United Conservatory of Music July 2018


JULY 2018

FROM THE DESK OF Christopher Scherer

ADULTING 101 6 Life Skills to Teach Your Kid Before They Move Out

Dear UCM family, Welcome to a new term of music lessons! I am excited to introduce Grace, who is working as our office manager. Many of you will meet her in the months to come if you haven’t already. We hope to provide an even higher standard of service to all of our parents with the addition of new staff. I would also like you to know that we appreciate your reviews and referrals! We will be having a raffle drawing in August for big prizes, like iPads and more for everyone that referred. We will be giving a $25 gift card to both the referral and the referred, so please let us know so we can give the gift to you! Let’s keep making music!

The day is finally here. After 18 (or so) years, your child has reached adulthood; they’re ready to spread their wings and leave the nest. Whether your kid is going to college across the country or moving into their first apartment across town, this can be a bittersweet time for families. While parents are often proud to see their children entering the “real”world on their own, it can be nerve-wracking at the same time. As parents, we constantly worry that we haven’t done enough to prepare our children for adulthood. Doesn’t it sometimes feel like we’re still learning ourselves? If you’re worried about your kid not being self-sufficient, here are the most important life skills to teach them before they leave home. Cook Without a Box You may not want your child living on ramen noodles and boxed macaroni and cheese for the first year after they move out. Cooking can seem intimidating at first, but let your kid know they don’t have to be a French chef to prepare decent meals for themselves. In addition to learning how to read a recipe and handle a stove, you also want to make sure your child is practicing basic kitchen safety. Find a safety checklist at thespruceeats.com/top- kitchen-safety-tips-481834. Change a Tire Everyone gets a flat tire at some point. When your child inevitably ends up stranded on the highway, you don’t want to hope the guy who stops to help them really is a good Samaritan. Changing a tire is a basic life skill that can be a lifesaver in an emergency. Make sure your kid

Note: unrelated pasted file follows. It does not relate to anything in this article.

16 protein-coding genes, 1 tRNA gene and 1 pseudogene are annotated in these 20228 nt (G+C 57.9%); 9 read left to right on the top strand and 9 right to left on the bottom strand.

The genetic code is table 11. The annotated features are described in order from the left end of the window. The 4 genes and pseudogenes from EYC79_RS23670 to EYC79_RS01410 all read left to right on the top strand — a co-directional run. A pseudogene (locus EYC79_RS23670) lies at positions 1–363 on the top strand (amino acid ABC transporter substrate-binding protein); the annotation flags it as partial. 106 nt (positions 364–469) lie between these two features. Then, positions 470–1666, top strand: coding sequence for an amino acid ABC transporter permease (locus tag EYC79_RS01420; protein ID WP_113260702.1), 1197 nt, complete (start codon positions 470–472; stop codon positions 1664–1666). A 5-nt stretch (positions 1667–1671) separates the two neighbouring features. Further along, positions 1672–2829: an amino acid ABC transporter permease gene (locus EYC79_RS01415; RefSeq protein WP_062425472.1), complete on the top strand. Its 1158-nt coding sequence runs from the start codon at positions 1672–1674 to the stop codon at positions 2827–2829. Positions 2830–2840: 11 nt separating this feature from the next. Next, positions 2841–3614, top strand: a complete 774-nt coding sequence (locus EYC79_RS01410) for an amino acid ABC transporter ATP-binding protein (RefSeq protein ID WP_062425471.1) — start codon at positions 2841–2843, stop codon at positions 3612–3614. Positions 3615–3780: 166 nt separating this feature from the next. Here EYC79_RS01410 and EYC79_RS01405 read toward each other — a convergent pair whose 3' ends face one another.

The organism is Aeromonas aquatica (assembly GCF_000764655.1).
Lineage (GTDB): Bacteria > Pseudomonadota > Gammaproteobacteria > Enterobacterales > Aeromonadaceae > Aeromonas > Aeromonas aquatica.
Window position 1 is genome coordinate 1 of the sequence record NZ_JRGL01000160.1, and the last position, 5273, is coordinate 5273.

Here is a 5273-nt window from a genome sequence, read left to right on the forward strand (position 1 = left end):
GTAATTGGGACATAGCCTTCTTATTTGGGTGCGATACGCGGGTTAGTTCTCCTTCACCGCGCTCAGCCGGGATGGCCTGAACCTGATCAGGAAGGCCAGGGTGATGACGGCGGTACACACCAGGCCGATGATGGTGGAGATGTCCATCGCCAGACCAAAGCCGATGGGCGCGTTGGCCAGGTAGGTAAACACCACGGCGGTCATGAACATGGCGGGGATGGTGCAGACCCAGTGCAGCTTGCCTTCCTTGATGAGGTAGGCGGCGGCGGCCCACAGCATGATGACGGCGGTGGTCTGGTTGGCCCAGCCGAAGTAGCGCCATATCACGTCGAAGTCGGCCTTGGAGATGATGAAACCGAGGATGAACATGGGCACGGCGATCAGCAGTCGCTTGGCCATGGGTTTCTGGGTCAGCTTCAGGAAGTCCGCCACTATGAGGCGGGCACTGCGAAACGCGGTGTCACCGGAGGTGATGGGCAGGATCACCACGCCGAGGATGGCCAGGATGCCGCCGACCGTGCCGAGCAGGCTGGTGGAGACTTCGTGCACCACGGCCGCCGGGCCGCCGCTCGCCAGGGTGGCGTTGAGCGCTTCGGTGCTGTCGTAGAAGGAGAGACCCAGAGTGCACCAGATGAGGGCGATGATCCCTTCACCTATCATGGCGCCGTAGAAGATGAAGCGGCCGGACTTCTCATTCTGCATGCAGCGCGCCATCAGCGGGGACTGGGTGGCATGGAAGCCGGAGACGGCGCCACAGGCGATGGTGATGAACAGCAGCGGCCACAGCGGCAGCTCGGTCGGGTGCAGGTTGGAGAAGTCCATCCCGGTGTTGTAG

–Christopher Scherer Director

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